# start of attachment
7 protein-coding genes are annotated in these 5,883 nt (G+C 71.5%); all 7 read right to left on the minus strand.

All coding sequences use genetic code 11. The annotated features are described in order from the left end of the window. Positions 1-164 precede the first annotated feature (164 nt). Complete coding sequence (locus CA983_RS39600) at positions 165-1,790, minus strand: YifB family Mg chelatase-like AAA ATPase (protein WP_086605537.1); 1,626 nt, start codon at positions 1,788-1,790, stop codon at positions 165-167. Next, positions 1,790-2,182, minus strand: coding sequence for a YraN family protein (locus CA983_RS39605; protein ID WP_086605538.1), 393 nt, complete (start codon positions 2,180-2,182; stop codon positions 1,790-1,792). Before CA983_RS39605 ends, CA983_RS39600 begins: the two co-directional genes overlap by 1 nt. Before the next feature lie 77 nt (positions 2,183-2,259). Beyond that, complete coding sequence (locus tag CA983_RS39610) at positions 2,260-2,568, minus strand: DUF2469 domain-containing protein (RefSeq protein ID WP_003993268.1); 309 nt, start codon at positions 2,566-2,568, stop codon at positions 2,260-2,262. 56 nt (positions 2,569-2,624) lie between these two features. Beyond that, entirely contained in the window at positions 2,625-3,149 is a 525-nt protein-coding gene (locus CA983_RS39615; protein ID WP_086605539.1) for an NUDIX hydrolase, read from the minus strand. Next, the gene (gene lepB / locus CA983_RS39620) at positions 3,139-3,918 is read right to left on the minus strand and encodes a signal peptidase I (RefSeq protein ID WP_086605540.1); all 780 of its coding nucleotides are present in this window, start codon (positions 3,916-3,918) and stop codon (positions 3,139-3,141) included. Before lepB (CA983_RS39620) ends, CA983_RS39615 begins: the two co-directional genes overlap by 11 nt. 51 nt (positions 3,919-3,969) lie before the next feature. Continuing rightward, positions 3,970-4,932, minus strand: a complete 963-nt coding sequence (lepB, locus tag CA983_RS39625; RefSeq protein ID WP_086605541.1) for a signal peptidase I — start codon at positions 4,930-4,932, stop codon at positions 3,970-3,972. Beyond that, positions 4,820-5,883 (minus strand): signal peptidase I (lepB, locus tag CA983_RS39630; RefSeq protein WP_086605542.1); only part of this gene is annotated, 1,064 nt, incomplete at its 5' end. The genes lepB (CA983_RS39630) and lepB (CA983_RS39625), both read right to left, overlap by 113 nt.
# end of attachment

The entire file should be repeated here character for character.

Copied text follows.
7 protein-coding genes are annotated in these 5,883 nt (G+C 71.5%); all 7 read right to left on the minus strand.

All coding sequences use genetic code 11. The annotated features are described in order from the left end of the window. Positions 1-164 precede the first annotated feature (164 nt). Complete coding sequence (locus CA983_RS39600) at positions 165-1,790, minus strand: YifB family Mg chelatase-like AAA ATPase (protein WP_086605537.1); 1,626 nt, start codon at positions 1,788-1,790, stop codon at positions 165-167. Next, positions 1,790-2,182, minus strand: coding sequence for a YraN family protein (locus CA983_RS39605; protein ID WP_086605538.1), 393 nt, complete (start codon positions 2,180-2,182; stop codon positions 1,790-1,792). Before CA983_RS39605 ends, CA983_RS39600 begins: the two co-directional genes overlap by 1 nt. Before the next feature lie 77 nt (positions 2,183-2,259). Beyond that, complete coding sequence (locus tag CA983_RS39610) at positions 2,260-2,568, minus strand: DUF2469 domain-containing protein (RefSeq protein ID WP_003993268.1); 309 nt, start codon at positions 2,566-2,568, stop codon at positions 2,260-2,262. 56 nt (positions 2,569-2,624) lie between these two features. Beyond that, entirely contained in the window at positions 2,625-3,149 is a 525-nt protein-coding gene (locus CA983_RS39615; protein ID WP_086605539.1) for an NUDIX hydrolase, read from the minus strand. Next, the gene (gene lepB / locus CA983_RS39620) at positions 3,139-3,918 is read right to left on the minus strand and encodes a signal peptidase I (RefSeq protein ID WP_086605540.1); all 780 of its coding nucleotides are present in this window, start codon (positions 3,916-3,918) and stop codon (positions 3,139-3,141) included. Before lepB (CA983_RS39620) ends, CA983_RS39615 begins: the two co-directional genes overlap by 11 nt. 51 nt (positions 3,919-3,969) lie before the next feature. Continuing rightward, positions 3,970-4,932, minus strand: a complete 963-nt coding sequence (lepB, locus tag CA983_RS39625; RefSeq protein ID WP_086605541.1) for a signal peptidase I — start codon at positions 4,930-4,932, stop codon at positions 3,970-3,972. Beyond that, positions 4,820-5,883 (minus strand): signal peptidase I (lepB, locus tag CA983_RS39630; RefSeq protein WP_086605542.1); only part of this gene is annotated, 1,064 nt, incomplete at its 5' end. The genes lepB (CA983_RS39630) and lepB (CA983_RS39625), both read right to left, overlap by 113 nt.